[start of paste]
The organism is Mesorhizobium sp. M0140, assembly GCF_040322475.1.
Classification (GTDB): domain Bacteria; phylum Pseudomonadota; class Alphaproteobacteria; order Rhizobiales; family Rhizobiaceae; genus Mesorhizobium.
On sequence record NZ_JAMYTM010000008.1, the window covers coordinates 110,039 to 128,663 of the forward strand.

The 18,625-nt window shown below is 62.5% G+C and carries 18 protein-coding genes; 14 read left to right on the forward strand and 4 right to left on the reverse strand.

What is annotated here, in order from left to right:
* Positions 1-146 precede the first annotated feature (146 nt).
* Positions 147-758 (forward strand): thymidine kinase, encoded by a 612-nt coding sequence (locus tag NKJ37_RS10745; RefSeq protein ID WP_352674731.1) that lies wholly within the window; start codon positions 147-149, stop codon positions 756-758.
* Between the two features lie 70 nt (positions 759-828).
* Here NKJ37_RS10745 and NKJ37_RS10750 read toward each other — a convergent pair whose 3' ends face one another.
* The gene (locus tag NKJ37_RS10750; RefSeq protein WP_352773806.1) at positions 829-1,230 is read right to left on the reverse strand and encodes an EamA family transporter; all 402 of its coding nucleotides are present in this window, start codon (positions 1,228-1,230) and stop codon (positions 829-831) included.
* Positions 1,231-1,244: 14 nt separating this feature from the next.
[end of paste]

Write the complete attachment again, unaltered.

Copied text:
The organism is Mesorhizobium sp. M0140, assembly GCF_040322475.1.
Classification (GTDB): domain Bacteria; phylum Pseudomonadota; class Alphaproteobacteria; order Rhizobiales; family Rhizobiaceae; genus Mesorhizobium.
On sequence record NZ_JAMYTM010000008.1, the window covers coordinates 110,039 to 128,663 of the forward strand.

The 18,625-nt window shown below is 62.5% G+C and carries 18 protein-coding genes; 14 read left to right on the forward strand and 4 right to left on the reverse strand.

What is annotated here, in order from left to right:
* Positions 1-146 precede the first annotated feature (146 nt).
* Positions 147-758 (forward strand): thymidine kinase, encoded by a 612-nt coding sequence (locus tag NKJ37_RS10745; RefSeq protein ID WP_352674731.1) that lies wholly within the window; start codon positions 147-149, stop codon positions 756-758.
* Between the two features lie 70 nt (positions 759-828).
* Here NKJ37_RS10745 and NKJ37_RS10750 read toward each other — a convergent pair whose 3' ends face one another.
* The gene (locus tag NKJ37_RS10750; RefSeq protein WP_352773806.1) at positions 829-1,230 is read right to left on the reverse strand and encodes an EamA family transporter; all 402 of its coding nucleotides are present in this window, start codon (positions 1,228-1,230) and stop codon (positions 829-831) included.
* Positions 1,231-1,244: 14 nt separating this feature from the next.